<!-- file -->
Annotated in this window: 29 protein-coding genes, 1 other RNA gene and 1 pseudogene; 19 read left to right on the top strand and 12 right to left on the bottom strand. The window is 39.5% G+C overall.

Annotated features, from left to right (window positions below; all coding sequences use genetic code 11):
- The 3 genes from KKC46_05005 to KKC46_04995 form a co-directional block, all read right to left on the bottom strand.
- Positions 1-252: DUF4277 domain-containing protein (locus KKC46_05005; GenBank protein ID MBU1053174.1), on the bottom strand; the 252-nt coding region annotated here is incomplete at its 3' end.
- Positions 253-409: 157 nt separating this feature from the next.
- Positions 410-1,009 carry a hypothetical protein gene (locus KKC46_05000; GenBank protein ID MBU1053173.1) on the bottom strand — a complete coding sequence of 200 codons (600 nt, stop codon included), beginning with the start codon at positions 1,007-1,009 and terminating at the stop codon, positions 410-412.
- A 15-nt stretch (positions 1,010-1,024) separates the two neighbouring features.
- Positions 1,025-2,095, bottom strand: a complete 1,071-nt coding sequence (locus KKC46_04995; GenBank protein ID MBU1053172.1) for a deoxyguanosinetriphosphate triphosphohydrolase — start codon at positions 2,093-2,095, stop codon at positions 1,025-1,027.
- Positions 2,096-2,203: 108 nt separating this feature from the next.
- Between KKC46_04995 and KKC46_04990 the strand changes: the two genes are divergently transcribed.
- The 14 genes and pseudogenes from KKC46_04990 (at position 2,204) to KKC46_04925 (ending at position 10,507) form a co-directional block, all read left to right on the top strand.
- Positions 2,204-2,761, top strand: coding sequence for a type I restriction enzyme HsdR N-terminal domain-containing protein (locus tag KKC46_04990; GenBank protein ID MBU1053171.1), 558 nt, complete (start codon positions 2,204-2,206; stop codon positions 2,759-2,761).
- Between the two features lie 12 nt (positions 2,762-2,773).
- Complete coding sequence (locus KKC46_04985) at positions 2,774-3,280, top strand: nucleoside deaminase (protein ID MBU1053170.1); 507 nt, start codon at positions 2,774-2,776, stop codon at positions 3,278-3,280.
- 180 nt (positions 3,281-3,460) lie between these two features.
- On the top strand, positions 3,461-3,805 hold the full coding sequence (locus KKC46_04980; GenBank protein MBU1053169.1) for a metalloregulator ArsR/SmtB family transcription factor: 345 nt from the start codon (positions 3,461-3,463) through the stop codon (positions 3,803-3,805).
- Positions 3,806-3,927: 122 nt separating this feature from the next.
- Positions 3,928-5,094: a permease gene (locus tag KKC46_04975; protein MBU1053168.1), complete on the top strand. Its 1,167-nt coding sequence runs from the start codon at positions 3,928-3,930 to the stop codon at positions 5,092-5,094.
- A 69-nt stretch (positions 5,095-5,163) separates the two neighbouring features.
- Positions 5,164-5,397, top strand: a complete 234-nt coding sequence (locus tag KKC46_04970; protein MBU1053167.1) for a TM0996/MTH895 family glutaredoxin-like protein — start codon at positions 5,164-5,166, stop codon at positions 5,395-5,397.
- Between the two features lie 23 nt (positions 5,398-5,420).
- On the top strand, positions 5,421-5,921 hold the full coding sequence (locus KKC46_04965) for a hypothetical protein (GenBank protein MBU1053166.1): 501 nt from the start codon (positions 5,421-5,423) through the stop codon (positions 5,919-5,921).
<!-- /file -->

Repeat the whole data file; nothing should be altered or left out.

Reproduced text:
Annotated in this window: 29 protein-coding genes, 1 other RNA gene and 1 pseudogene; 19 read left to right on the top strand and 12 right to left on the bottom strand. The window is 39.5% G+C overall.

Annotated features, from left to right (window positions below; all coding sequences use genetic code 11):
- The 3 genes from KKC46_05005 to KKC46_04995 form a co-directional block, all read right to left on the bottom strand.
- Positions 1-252: DUF4277 domain-containing protein (locus KKC46_05005; GenBank protein ID MBU1053174.1), on the bottom strand; the 252-nt coding region annotated here is incomplete at its 3' end.
- Positions 253-409: 157 nt separating this feature from the next.
- Positions 410-1,009 carry a hypothetical protein gene (locus KKC46_05000; GenBank protein ID MBU1053173.1) on the bottom strand — a complete coding sequence of 200 codons (600 nt, stop codon included), beginning with the start codon at positions 1,007-1,009 and terminating at the stop codon, positions 410-412.
- A 15-nt stretch (positions 1,010-1,024) separates the two neighbouring features.
- Positions 1,025-2,095, bottom strand: a complete 1,071-nt coding sequence (locus KKC46_04995; GenBank protein ID MBU1053172.1) for a deoxyguanosinetriphosphate triphosphohydrolase — start codon at positions 2,093-2,095, stop codon at positions 1,025-1,027.
- Positions 2,096-2,203: 108 nt separating this feature from the next.
- Between KKC46_04995 and KKC46_04990 the strand changes: the two genes are divergently transcribed.
- The 14 genes and pseudogenes from KKC46_04990 (at position 2,204) to KKC46_04925 (ending at position 10,507) form a co-directional block, all read left to right on the top strand.
- Positions 2,204-2,761, top strand: coding sequence for a type I restriction enzyme HsdR N-terminal domain-containing protein (locus tag KKC46_04990; GenBank protein ID MBU1053171.1), 558 nt, complete (start codon positions 2,204-2,206; stop codon positions 2,759-2,761).
- Between the two features lie 12 nt (positions 2,762-2,773).
- Complete coding sequence (locus KKC46_04985) at positions 2,774-3,280, top strand: nucleoside deaminase (protein ID MBU1053170.1); 507 nt, start codon at positions 2,774-2,776, stop codon at positions 3,278-3,280.
- 180 nt (positions 3,281-3,460) lie between these two features.
- On the top strand, positions 3,461-3,805 hold the full coding sequence (locus KKC46_04980; GenBank protein MBU1053169.1) for a metalloregulator ArsR/SmtB family transcription factor: 345 nt from the start codon (positions 3,461-3,463) through the stop codon (positions 3,803-3,805).
- Positions 3,806-3,927: 122 nt separating this feature from the next.
- Positions 3,928-5,094: a permease gene (locus tag KKC46_04975; protein MBU1053168.1), complete on the top strand. Its 1,167-nt coding sequence runs from the start codon at positions 3,928-3,930 to the stop codon at positions 5,092-5,094.
- A 69-nt stretch (positions 5,095-5,163) separates the two neighbouring features.
- Positions 5,164-5,397, top strand: a complete 234-nt coding sequence (locus tag KKC46_04970; protein MBU1053167.1) for a TM0996/MTH895 family glutaredoxin-like protein — start codon at positions 5,164-5,166, stop codon at positions 5,395-5,397.
- Between the two features lie 23 nt (positions 5,398-5,420).
- On the top strand, positions 5,421-5,921 hold the full coding sequence (locus KKC46_04965) for a hypothetical protein (GenBank protein MBU1053166.1): 501 nt from the start codon (positions 5,421-5,423) through the stop codon (positions 5,919-5,921).